Stephen Stone, an insurance agent, stated he was asked by appellant in December 1993 to take out a $50,000 life insurance policy on herself. The beneficiary on the policy was David.
3. The court's failure to give a unanimity instruction on the conspiracy charge was harmless error.
Appellant was charged in count two of the information with conspiring to murder her husband. Count two also alleged that in furtherance of the conspiracy, 10 overt acts were committed:
(1) Morris asked Plantz if he knew anyone who would kill David.
(2) Appellant gave Andrews a nine-millimeter pistol which belonged to David.
(3) On July 13 Andrews and appellant asked Hayes to help them kill David.
(4) On July 13 appellant told Hayes she would pay him whatever he wanted if he helped kill David.
(5) Andrews thereafter gave Hayes $100.
(6) On the night of July 13 appellant contacted Andrews after David had gone to sleep.
(7) Morris and Andrews then went to the Russo residence.
(8) Appellant let Morris and Andrews in the residence.
(9) Appellant allowed Morris and Andrews to enter David's bedroom.
(10) Morris, Andrews and appellant shot David with the nine-millimeter pistol, killing him.
In his closing remarks to the jury, the prosecutor said the following about the conspiracy charge and the overt acts:
“The second charge is conspiracy to commit murder. ‘Conspiracy,’ you'll learn, is an agreement between two or more people with the specific intent … to agree to commit murder and a specific intent to commit murder, and that an overt act be done in furtherance. What's an ‘overt act’? An overt act is an act done in furtherance of a conspiracy, which is more than mere planning.
“We've alleged ten overt acts. I won't read them all through to you. I'll mention a couple. For example, on July 13th, Jason [Andrews] and [appellant] asked Travis Hayes to assist them in the murder of David Russo, watch his back, drive the car and so forth. [Appellant] providing the gun to Jason [Andrews] and all those.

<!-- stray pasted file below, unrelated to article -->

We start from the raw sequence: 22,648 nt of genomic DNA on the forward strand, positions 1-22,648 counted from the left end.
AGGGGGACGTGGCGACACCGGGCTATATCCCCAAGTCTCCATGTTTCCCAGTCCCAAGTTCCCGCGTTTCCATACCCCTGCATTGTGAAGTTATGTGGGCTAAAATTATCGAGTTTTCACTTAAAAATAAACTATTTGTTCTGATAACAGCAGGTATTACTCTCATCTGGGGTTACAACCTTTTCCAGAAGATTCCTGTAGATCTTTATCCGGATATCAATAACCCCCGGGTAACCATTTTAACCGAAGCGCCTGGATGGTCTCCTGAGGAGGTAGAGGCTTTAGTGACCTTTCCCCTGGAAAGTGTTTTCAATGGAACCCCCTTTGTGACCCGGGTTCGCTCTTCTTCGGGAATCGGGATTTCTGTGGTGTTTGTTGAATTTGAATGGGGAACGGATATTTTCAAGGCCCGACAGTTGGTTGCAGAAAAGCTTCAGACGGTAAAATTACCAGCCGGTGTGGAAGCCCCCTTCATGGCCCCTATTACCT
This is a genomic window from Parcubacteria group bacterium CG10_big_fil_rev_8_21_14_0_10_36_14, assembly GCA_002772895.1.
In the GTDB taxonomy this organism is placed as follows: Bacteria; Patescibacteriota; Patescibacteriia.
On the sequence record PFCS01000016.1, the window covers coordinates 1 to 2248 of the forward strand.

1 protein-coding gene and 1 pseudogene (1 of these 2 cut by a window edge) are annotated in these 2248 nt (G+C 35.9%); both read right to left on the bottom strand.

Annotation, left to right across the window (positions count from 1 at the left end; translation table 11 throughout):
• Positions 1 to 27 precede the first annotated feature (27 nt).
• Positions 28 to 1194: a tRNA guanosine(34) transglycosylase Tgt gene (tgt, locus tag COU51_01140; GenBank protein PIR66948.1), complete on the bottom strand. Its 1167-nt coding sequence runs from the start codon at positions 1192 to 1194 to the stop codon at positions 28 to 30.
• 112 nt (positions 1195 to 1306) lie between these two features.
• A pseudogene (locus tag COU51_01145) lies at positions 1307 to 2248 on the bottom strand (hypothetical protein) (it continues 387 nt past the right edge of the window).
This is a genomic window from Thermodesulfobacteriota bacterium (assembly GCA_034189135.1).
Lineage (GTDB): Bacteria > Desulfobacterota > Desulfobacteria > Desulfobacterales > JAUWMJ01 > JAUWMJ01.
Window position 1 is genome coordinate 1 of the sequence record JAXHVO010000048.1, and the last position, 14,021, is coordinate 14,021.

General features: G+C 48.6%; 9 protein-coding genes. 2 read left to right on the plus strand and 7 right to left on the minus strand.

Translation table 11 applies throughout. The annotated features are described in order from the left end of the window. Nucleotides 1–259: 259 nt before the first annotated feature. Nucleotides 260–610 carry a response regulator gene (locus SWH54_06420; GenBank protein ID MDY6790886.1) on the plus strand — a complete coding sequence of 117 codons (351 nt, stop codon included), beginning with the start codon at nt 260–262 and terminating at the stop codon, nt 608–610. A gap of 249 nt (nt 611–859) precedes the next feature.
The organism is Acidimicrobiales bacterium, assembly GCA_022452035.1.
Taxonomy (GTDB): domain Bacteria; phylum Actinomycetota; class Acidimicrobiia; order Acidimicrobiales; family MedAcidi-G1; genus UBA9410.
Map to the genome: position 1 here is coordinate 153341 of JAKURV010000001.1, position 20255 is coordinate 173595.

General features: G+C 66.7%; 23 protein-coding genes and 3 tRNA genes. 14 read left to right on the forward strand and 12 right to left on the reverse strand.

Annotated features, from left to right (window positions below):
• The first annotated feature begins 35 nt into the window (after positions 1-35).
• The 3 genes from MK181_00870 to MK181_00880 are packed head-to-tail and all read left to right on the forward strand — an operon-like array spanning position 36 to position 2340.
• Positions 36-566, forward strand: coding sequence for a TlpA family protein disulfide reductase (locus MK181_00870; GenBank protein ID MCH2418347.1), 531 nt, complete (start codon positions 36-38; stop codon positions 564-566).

“In order to find the defendants guilty of conspiracy to commit murder, you have to find these elements to be true, and you have to find at least one overt act. You need not unanimously agree, however, which act is true. Some of you may say, yeah, I think that overt act number one, she gave him the gun, is true. Others may say, well, I think them-asking Jason-strike that-asking Travis [Hayes] to assist is true. Some of you may disagree. But if you all unanimously agree that there's one act, overt act, then you're there.
“When you go through the overt acts listed some of them will mention, for example, [appellant] giving Jason [Andrews] the gun, others, [appellant] and Jason [Andrews] talked to Travis Hayes about helping. Some mention Bobby Morris. Just because a co-conspirator is not listed in the overt act does not mean it's not attributable to him. If you find that these defendants are involved in a conspiracy, any overt act that has been committed is attributed to the other.
“I think sometimes that I suspect that when school teachers get up to go to work they say to themselves if there's just one thing I got to get across to my students today it's this. Well, I'm not a teacher, but if there's one thing I'd get across to you-actually there's two things-it would be this: You don't need to unanimously agree on the overt act as long as you all feel there is one; and, secondly, that the overt acts of co-conspirators are attributable to all in the conspiracy. Don't want you to be misled when going through these … well, gee, Bobby Morris is only mentioned in two or three of these. If you find that all of these acts alleged-if you find them to be true are attributable as well to Bobby Morris.
“An overt act does not have to be an attempt. It does not have to be criminal in nature. It's anything done in furtherance of the conspiracy.”
The court did not instruct the jurors that a unanimous agreement was required on at least one overt act. Prior to instructing the jury, the court made a statement to the attorneys: “[A]ll jurors have to find at least one overt act to be true, and they don't all have to agree as to what that overt act is.”
Appellant contends the trial court incorrectly interpreted the law in not giving a unanimity instruction as to the conspiracy charge. She further argues that because of the nature of the overt acts alleged and the evidence presented, no juror could have found appellant conspired to kill her husband without simultaneously finding at least one of her codefendants also did so. However, because the jury deadlocked on the conspiracy charge on Andrews and Morris, the jurors could not have agreed unanimously upon any overt act. We are not persuaded.